Kalahari Resorts Poconos massive indoor water park offers thrilling family fun that’s charmingly family run

in Food, Hotel, Theme Parks, Travel

When many travelers think of water parks, the tropical climates of Florida and California usually come to mind. But tucked away in the Poconos Mountains is a delightful destination resort packing warm thrills indoors even while surrounded by stunning snowfall.

This past weekend, Kalahari Resorts officially unveiled a grand expansion to their Poconos location – one of three themed hotels with indoor water parks in the United States. This one has grown to a massive 220,000 square feet, larger than any other indoor water park in the United States.




In addition to two inviting new concept restaurants and some high-tech interactive attractions, this water park expansion makes this sprawling hotel in northeast Pennsylvania a must-see.

The Family behind Kalahari

No story about Kalahari Resorts would be complete without the story of the family who created the company.

To show off their expansion, Kalahari hosted me last weekend at their Poconos hotel, including airfare, two nights in one of their new suites, admission to the hotel’s indoor water park, a pair of dinners at their new restaurants, and some time spent in their arcade. And I wasn’t the only reporter there, joined by at least 20 others from around the country to absorb the hotel’s newest additions.

Usually when a company is able to spring for a lavish PR blitz like this, it means they are some large corporation with seemingly infinite resources. But that is not Kalahari.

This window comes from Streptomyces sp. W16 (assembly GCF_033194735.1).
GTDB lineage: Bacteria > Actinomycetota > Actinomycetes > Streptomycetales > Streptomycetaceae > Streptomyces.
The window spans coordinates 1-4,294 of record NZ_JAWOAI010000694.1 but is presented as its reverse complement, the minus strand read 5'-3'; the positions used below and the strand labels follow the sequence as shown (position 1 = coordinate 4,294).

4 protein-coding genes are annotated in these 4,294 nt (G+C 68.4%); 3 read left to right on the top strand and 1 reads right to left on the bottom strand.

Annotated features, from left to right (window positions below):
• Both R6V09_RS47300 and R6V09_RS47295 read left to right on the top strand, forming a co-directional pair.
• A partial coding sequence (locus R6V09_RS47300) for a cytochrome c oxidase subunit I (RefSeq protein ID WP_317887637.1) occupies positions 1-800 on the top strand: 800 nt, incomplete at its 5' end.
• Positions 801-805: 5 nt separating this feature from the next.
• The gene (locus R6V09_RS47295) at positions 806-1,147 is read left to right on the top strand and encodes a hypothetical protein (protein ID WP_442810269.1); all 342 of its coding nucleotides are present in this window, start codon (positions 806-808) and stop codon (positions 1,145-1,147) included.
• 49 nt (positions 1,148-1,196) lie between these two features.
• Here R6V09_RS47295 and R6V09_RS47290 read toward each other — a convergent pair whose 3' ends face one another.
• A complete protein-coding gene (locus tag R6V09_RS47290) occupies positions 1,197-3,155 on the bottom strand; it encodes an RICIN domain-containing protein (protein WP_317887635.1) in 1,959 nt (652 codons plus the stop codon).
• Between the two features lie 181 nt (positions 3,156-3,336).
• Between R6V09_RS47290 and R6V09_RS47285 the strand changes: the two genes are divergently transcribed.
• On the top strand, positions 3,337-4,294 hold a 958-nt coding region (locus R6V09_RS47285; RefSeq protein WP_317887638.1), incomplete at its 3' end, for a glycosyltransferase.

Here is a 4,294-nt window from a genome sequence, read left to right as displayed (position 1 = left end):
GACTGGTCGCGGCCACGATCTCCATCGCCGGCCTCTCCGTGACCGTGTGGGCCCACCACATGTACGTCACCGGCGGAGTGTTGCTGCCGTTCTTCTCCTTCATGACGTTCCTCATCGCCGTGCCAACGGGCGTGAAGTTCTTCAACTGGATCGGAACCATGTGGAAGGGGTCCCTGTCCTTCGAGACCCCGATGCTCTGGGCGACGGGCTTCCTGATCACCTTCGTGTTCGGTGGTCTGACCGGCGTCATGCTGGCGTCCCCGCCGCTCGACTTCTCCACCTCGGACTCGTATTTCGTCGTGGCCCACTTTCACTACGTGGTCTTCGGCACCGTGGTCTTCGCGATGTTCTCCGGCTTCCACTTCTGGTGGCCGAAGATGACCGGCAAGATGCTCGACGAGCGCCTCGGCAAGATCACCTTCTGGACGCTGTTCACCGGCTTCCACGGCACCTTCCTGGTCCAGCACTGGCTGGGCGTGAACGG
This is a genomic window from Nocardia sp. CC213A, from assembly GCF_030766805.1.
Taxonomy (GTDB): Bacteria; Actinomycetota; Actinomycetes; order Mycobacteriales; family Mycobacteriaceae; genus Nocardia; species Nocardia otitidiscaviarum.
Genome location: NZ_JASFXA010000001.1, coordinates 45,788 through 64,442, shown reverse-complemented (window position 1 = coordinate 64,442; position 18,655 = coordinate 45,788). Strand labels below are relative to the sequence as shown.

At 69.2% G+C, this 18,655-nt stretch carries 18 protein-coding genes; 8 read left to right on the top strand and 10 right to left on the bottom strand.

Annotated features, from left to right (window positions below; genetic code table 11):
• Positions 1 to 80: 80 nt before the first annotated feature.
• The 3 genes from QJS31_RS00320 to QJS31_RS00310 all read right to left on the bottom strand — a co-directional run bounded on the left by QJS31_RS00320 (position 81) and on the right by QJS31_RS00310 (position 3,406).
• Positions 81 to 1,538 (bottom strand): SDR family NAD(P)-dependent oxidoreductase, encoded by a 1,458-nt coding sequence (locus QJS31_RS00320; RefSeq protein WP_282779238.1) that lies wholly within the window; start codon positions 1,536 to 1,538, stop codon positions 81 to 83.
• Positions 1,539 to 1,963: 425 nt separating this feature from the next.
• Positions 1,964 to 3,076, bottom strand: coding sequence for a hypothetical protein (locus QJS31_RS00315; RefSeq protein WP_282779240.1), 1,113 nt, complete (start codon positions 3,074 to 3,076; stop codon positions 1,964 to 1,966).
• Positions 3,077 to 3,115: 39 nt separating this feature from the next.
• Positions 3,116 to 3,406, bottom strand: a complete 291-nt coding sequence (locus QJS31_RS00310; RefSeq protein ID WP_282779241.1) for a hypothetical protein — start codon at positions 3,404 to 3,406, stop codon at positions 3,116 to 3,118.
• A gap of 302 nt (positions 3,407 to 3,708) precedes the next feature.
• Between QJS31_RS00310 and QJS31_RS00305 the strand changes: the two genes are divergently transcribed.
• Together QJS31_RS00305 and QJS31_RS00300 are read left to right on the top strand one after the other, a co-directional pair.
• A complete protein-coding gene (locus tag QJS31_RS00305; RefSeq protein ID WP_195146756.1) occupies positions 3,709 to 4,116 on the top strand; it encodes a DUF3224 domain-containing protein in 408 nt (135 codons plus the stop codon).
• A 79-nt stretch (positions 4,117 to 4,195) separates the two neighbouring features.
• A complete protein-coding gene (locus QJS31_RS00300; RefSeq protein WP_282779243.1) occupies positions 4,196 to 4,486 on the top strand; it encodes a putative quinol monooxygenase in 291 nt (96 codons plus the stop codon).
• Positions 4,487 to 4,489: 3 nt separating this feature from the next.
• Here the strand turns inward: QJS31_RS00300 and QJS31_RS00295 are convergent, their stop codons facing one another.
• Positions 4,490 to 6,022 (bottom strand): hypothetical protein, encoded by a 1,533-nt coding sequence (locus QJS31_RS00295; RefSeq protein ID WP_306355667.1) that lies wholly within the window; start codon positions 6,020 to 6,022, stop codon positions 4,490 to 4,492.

As I quickly learned upon arrival, I was in the hands of caring family members who own and operate this chain of hotels that they have built from the ground up. The “tour guide” assigned to me within minutes of my arrival was not an employee paid for the job, but rather Travis Nelson, son of Kalahari Resorts owner and CEO Todd Nelson. Greeting me with a smile and an earnest handshake, Travis was genuinely excited for me to be there to see his family’s accomplishments.


While we wandered the hotel’s many winding halls, it was refreshing to not get the corporate line or scripted “talking points” that I’m used to receiving at similar press events, but instead honesty. (Sadly, it is rare to receive more than a verbal version of a press release at such events.) Bumping into Travis’ wife and other Nelson family members while walking around the resort was natural and not at all uncommon, apparently. They had literally been living at the hotel for nearly 3 weeks to prepare for the expansion’s opening – and that’s on top of running their two other similar operations elsewhere in the United States.

Travis was completely transparent, quick to answer all of my questions about the smallest of details of the company – even openly admitting to some of its faults and financial strategies, something a corporate rep would certainly never do. He was also quick to jokingly pat himself on the back as he pointed out new elements of the expansion that he personally came up with.

Over a cocktail hour in one of the hotel’s new restaurants, the entire Nelson family – all of whom work at Kalahari – gathered attending reporters together to share tales of their harrowing trek to the top of Mount Kilimanjaro through a wonderfully tear-jerking video. Instead of a presentation to the press, it felt like a gathering of friends. It was clear this weekend wasn’t just an opportunity for PR, but a chance for the Nelsons to tell the world about what they’ve worked so hard to create.